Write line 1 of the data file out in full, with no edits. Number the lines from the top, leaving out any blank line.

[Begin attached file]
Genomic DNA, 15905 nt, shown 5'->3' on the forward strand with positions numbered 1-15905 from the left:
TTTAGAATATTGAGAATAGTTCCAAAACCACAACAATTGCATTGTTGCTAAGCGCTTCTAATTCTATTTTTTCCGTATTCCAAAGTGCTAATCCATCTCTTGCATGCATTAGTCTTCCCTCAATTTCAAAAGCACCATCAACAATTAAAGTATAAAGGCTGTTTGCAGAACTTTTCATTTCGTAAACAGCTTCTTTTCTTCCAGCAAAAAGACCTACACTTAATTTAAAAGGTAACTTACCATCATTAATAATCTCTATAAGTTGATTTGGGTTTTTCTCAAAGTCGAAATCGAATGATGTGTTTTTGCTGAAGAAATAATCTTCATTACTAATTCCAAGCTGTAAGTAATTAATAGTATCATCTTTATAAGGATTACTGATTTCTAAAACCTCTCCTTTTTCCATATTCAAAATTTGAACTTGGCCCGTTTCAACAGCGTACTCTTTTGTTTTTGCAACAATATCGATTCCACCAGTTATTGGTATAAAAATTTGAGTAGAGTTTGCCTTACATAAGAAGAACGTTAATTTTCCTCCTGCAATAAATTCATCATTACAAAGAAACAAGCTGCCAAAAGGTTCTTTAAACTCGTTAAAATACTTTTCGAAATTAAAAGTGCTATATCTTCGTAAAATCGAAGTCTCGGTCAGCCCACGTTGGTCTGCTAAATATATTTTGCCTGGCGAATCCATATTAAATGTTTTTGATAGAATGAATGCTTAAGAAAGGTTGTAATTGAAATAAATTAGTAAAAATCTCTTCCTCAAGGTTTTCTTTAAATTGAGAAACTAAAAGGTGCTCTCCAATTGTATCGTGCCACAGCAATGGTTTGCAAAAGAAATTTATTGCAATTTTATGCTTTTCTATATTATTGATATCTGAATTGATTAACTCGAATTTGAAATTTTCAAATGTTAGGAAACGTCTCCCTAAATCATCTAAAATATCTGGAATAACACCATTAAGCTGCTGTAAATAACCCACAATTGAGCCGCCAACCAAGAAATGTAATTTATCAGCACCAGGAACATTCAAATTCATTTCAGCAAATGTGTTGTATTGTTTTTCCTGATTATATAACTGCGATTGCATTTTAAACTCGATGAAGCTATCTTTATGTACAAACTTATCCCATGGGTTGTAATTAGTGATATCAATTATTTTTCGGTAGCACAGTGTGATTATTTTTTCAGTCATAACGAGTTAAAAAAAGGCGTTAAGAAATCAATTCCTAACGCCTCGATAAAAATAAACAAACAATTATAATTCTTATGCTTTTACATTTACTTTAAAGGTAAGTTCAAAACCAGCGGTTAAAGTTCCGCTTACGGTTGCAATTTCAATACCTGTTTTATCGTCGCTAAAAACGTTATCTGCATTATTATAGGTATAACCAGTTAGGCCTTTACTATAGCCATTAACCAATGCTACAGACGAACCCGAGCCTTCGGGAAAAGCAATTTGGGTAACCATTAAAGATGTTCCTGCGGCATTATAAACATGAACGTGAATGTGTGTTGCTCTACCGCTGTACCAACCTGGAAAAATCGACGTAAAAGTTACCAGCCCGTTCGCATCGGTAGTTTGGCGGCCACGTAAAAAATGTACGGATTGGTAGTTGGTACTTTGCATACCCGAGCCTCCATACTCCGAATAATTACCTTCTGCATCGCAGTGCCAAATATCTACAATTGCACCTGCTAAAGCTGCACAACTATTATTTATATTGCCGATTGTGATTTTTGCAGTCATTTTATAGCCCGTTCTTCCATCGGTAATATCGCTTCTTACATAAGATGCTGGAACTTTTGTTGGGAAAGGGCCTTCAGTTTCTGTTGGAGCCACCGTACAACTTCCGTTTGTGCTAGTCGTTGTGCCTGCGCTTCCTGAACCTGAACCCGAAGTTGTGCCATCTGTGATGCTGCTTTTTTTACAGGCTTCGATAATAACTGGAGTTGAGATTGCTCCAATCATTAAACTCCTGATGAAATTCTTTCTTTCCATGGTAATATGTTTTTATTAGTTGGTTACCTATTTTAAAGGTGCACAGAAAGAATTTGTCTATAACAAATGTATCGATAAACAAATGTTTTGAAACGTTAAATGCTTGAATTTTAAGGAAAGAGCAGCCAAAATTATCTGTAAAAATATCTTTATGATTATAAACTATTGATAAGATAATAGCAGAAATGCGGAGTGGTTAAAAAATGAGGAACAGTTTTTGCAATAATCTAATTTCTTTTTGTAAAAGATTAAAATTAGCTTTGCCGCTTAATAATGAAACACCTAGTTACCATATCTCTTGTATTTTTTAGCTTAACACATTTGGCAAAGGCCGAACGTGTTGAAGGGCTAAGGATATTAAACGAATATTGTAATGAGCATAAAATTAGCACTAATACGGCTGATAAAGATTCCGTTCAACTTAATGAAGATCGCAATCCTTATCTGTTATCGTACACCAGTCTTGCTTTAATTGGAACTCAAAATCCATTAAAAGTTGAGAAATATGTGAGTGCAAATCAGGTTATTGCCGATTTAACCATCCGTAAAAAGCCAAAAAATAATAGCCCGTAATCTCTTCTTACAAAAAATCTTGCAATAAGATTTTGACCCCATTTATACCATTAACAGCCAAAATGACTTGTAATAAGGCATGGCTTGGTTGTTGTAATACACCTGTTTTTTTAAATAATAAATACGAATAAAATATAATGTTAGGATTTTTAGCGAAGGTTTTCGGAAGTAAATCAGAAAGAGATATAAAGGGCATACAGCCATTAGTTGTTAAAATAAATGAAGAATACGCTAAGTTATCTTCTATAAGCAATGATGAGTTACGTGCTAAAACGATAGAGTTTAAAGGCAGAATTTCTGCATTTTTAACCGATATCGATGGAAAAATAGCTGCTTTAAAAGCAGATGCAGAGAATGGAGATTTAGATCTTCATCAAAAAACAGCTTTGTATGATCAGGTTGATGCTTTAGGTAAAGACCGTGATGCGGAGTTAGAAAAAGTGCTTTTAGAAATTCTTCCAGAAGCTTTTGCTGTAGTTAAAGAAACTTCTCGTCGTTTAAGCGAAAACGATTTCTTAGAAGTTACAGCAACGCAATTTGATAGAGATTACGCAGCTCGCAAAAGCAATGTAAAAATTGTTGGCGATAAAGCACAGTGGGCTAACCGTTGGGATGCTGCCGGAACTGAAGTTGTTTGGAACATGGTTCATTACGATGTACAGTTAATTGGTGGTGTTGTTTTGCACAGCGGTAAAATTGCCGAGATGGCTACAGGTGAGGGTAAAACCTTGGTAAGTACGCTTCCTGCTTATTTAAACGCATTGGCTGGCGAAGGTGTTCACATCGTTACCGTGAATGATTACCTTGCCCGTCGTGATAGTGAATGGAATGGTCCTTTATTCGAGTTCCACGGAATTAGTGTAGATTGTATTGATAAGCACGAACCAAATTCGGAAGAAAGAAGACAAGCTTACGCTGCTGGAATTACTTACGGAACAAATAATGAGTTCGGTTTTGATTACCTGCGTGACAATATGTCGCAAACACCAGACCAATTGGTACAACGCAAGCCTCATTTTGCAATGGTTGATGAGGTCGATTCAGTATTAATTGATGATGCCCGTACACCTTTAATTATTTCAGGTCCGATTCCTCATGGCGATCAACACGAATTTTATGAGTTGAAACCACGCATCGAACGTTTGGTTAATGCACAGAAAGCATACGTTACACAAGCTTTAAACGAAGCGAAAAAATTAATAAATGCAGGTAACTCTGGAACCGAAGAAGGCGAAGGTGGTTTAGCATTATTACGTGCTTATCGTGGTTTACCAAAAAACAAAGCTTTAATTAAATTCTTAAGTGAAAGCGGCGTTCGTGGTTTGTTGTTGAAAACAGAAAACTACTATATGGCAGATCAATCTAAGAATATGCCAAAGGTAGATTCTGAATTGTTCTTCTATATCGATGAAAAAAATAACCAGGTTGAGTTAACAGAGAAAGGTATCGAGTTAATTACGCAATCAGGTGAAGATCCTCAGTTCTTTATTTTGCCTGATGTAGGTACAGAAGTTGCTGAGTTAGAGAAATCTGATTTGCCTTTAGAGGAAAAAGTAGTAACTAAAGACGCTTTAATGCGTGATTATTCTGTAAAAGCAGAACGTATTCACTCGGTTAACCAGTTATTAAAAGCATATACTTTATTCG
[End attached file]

Genomic DNA, 15905 nt, shown 5'->3' on the forward strand with positions numbered 1-15905 from the left: